Green Crab Monitoring

Evidence of Predation on European Green Crab from Padilla Bay

August 14, 2017

It looks as though Crab Team, now a network of 52 early detection sites monitored by more than 200 volunteers and several dozen staff from partner agencies, might have another ally out in the mud. Last week, during regular monthly sampling in a channel at the south end of Padilla Bay, Lindsey Parker found a European green crab. This was definitely notable, because we would rather not find any green crab, but not entirely surprising because the monitoring site was located near where another green crab was found during the 2016 rapid assessment effort. This new finding, however, appears to have been dinner for a local predator.

Parker is a Natural Resource Specialist at Padilla Bay National Estuarine Research Reserve, where four green crab were found last year as part of an intensive trapping effort. She, along with other research staff and Crab Team volunteers, oversee five Crab Team monthly monitoring sites in the bay, most of them located near where green crab were found last year (our map has additional detail). So far, in 2017, only one other European green crab had been found in Padilla Bay, a small male trapped at the northernmost site. This is only the second crab sighting in the bay this year out of about 150 traps that have been set, which is good news. Even better – finding that some local fauna had already ably dispatched the crab.

Remains of consumed green crab found in southern Padilla Bay. Photo: Lindsey Parker courtesy of PBNERR

Parker said she found the shell pieces during the molt survey, but noted the shell still had a lot of tissue in it, indicating it was a dead crab rather than a molt. In addition, the claws had been removed, but remained uneaten. This evidence is fairly typical of a predation event. Rather than eating it whole, some predators will dispense with the business end of a crab before sitting down to dinner. Gulls and otter often remove and discard a crab’s claws before consuming the tissue in the main part of the crab’s body. Birds typically flip the crab over, to keep it from walking away, then peck through the underside to get at the meat. This feeding style often leaves the carapace of the crab intact, but in the case of the Padilla Bay crab, only a small part of the carapace remained, perhaps indicating a small mammal such as river otter or raccoon as the culprit. From what remains we can tell that the crab was an adult male from the size of the claws and the space between the marginal teeth.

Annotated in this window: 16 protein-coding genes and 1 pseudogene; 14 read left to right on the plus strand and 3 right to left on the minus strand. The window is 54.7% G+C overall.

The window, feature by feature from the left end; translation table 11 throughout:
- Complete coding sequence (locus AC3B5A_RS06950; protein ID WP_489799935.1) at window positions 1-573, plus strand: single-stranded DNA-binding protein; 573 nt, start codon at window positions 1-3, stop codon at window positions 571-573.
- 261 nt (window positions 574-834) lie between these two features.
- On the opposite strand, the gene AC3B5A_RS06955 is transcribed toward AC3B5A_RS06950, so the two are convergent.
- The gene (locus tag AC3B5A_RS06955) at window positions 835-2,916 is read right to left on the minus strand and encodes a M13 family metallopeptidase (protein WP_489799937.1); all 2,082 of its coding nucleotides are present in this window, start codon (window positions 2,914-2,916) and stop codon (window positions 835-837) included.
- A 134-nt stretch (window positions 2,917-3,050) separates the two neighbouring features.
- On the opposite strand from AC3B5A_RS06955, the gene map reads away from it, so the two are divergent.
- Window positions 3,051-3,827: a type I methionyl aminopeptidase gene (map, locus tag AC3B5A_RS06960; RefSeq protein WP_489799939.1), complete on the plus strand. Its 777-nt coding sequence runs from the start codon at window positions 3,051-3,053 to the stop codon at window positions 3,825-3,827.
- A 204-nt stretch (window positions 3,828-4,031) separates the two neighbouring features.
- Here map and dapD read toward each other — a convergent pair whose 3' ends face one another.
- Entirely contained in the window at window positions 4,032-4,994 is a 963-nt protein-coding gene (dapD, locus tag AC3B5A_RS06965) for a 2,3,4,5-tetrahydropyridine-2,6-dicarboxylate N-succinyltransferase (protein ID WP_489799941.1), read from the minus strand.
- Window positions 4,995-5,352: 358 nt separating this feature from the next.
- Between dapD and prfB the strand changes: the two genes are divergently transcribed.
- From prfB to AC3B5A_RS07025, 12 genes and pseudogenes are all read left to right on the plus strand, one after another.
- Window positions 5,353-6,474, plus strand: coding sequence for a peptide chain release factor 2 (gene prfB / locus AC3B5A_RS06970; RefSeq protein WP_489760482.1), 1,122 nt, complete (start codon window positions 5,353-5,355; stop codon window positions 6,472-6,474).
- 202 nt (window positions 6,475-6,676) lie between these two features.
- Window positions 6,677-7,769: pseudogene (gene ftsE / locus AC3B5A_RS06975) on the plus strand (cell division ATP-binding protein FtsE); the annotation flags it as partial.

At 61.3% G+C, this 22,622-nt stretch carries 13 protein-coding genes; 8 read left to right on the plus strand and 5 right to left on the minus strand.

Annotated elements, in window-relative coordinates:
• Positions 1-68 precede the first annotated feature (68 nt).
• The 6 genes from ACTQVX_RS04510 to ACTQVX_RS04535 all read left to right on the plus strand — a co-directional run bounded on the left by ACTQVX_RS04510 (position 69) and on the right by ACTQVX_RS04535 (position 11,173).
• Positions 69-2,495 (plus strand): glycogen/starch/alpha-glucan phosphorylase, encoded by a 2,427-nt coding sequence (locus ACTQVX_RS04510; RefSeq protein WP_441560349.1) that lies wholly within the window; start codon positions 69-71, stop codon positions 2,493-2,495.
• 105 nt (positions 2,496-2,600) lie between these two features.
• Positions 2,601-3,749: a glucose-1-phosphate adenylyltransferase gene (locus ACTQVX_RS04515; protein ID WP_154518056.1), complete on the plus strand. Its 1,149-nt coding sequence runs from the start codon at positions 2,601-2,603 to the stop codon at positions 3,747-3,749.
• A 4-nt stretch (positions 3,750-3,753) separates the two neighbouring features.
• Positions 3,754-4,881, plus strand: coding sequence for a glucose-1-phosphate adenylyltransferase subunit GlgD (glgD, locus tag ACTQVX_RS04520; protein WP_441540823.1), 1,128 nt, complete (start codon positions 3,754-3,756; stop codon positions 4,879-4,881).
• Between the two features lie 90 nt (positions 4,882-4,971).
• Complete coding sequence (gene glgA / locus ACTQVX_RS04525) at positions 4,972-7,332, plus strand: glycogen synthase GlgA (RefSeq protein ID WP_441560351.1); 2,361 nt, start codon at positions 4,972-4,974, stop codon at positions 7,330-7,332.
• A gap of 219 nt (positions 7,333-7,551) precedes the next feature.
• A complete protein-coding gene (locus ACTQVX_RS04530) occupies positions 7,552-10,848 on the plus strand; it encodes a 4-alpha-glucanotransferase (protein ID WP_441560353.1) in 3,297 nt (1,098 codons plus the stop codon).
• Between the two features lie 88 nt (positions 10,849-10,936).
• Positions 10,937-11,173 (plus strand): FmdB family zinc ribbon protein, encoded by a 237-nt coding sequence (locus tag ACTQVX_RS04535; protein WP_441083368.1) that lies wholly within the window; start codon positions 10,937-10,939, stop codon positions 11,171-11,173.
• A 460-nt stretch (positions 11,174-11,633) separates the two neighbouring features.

Though we can only make educated guesses on the identity of the good Samaritan critter that dispatched this crab, we are certainly glad to see that some predator out there is capable of taking on even large individuals of this globally damaging invader.

In many cases native predators can help provide some defense against invasive species, but they are rarely, if ever, capable of fully eradicating them. More often, native predators reduce populations of invasive species somewhat, or confine them to less preferable habitat. On the west coast of North America, European green crab are primarily found on beaches, rather than in deeper waters, and mostly in muddy or low energy estuaries. This is different from their native range and other parts of the world where they are invasive, where they can persist deeper, and in a wider range of habitat types (e.g., rock, cobble, etc., read the research). Part of the reason could be that our most effective native predators live in those deeper, higher energy habitats. In Yaquina Bay, Oregon, Red rock crab prefer saltier parts of the estuary, and eat smaller green crab that try to venture into their territory. Green crab are only found high on the shore, under rocks, or high up in the estuary, where the water is too fresh for rock crab (read the research, and more from California). Other important predators could be leopard sharks, sculpin, herons, and small mammals such as otter and raccoon. These predators could limit where green crab can become abundant enough to have an impact, but almost always, invasive species have a way of finding refuges, spots where they can evade predation and eke out a living. Where, and how extensive, those refuges end up being determine how disruptive the invasion is as a whole.

One further question in invasions is whether native predators will recognize and be able to subdue an unfamiliar species of prey. For this crab from Padilla Bay, at least, that question has been answered.

-Emily Grason